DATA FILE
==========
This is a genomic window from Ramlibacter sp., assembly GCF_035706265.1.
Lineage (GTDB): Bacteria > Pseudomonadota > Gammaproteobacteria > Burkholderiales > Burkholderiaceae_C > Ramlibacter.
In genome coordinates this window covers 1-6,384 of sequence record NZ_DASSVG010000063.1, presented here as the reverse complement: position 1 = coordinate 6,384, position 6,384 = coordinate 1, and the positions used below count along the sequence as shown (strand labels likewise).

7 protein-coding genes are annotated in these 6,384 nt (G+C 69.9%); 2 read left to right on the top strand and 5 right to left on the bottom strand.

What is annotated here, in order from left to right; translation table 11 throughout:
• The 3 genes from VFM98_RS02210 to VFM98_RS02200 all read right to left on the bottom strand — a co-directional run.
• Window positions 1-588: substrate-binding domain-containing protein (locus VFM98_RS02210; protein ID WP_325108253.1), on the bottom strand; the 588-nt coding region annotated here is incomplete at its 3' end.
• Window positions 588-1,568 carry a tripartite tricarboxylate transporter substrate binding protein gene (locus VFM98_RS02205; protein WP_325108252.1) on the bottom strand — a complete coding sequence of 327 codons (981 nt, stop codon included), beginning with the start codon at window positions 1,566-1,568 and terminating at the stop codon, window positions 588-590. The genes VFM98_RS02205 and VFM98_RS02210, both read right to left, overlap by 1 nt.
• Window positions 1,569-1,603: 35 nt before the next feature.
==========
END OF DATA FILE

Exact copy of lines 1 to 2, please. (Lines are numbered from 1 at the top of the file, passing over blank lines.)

This is a genomic window from Ramlibacter sp., assembly GCF_035706265.1.
Lineage (GTDB): Bacteria > Pseudomonadota > Gammaproteobacteria > Burkholderiales > Burkholderiaceae_C > Ramlibacter.